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The Wit and Wisdom

Of the late Mayor Ed Koch of New York:

I loved Cardinal OConnor as a brother. Since his death, I have kept his funeral memorial card on my desk. When Im depressed, which occasionally I am, I hold the card and become reinvigorated. Indeed, I believe holding his photo when I was in the hospital for six weeks in June of 2009 cured my spinal stenosis. Ive been free of pain ever since. I told this story to President Obamas former Chief of Staff, Bill Daley, brother of former Mayor Richard M. Daley of Chicago. He asked me if he could borrow the photo.Edward Cardinal Egan visited me in the hospital when I was in danger of dying from complications of quadruple bypass surgery. I said to him, Your Eminence, Im not afraid of dying. Ive had a very good life, and if God now needs a good Jewish lawyer, Im happy to go to Him. He replied, Dont worry, Hes not calling you and youre not going. Your rates are too high. He was right and here I am.

May Ed Koch rest know the fulness of peace!More here.

About the Author

Rev. Robert P. Imbelli, a priest of the Archdiocese of New York, is Associate Professor of Theology Emeritus at Boston College.



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Didn't the two of them write a book together? "His Honor [or Hizzoner] and His Eminence?" or something like that? (I am not now and never have been a New Yorker).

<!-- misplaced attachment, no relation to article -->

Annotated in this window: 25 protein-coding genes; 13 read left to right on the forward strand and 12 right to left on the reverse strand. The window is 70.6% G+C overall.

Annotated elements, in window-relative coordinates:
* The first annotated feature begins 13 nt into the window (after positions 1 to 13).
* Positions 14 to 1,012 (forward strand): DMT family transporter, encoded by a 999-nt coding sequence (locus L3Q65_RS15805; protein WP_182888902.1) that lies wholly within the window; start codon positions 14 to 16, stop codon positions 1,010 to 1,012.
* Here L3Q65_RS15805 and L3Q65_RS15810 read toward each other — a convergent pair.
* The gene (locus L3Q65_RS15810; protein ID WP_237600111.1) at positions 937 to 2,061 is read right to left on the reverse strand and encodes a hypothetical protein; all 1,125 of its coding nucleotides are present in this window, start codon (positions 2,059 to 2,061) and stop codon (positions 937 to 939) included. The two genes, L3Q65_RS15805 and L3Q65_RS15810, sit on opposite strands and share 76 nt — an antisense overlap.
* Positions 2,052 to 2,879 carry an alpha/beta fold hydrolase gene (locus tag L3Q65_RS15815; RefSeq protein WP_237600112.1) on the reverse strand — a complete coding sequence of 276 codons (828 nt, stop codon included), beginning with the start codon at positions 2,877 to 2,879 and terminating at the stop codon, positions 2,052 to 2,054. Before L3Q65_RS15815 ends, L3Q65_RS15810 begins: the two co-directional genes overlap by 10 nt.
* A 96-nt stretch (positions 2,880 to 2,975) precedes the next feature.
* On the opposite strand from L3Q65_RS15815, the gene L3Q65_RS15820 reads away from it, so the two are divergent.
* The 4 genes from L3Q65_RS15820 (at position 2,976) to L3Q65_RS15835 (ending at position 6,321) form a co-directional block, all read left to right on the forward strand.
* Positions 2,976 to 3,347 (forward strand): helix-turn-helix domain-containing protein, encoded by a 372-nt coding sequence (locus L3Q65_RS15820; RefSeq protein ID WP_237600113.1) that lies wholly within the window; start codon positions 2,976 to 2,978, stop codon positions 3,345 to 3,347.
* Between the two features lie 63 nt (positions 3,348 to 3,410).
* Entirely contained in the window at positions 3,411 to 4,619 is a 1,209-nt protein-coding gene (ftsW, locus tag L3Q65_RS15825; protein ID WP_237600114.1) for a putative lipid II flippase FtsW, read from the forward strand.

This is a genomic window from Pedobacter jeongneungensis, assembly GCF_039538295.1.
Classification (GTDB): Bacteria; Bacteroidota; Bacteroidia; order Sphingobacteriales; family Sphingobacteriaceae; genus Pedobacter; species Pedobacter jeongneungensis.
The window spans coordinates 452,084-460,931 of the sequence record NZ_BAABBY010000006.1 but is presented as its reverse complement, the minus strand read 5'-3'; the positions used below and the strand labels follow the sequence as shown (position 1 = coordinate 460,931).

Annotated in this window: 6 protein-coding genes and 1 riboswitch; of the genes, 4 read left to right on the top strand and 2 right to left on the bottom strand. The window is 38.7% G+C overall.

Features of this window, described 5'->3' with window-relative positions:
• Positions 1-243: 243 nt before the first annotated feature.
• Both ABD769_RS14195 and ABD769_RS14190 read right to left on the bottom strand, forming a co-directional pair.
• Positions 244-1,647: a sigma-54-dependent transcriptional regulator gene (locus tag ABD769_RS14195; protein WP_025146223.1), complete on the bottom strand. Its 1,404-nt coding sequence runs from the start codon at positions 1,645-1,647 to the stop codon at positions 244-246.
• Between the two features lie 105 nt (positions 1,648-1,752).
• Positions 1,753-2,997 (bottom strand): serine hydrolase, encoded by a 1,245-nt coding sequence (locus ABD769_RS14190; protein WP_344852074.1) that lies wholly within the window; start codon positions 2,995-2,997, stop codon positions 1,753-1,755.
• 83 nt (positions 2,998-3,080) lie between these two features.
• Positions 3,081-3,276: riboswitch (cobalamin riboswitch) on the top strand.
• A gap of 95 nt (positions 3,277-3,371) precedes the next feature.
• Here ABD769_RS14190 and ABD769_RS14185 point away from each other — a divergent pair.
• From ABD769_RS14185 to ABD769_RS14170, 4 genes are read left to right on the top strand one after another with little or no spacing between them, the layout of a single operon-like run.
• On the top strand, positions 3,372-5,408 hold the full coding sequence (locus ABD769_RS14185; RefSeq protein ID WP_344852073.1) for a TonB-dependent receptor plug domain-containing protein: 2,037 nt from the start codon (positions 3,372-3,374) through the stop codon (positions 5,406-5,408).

Nicholas,right title, wrong order:"His Eminence and Hizzoner: A Candid Exchange : Mayor Edward Koch and John Cardinal O'Connor"Looks like it's out of print.(As for your parenthetical animadversion, as the fox tells the Little Prince: "rien n'est parfait!")

His law office was in the same building where I used to work. He was always very visible in the lobby, and especially difficult to avoid on election days when he would encourage, er harass, people to vote.More on the Koch-O'Connor friendship from Christopher Ruddy, publisher of Newsmax:Each year, Koch would attend Christmas Eve vigil mass and sit in the front row. Cardinal OConnor would comment before the mass began, For those of you Catholics who are returning to church and have forgotten when to stand and kneel, just watch Monsignor Koch, he knows what to do. Everyone would roar. I recall, shortly after Kochs open heart surgery that kept him in the hospital for weeks, visiting him at his Greenwich Village apartment as he was convalescing. His apartment was simple not much furniture, books, few knick-knacks, or papers. But what really struck me were the mementos of Cardinal OConnor on the wall. As you entered the apartment, a large poster for a book Koch and OConnor co-authored was framed.

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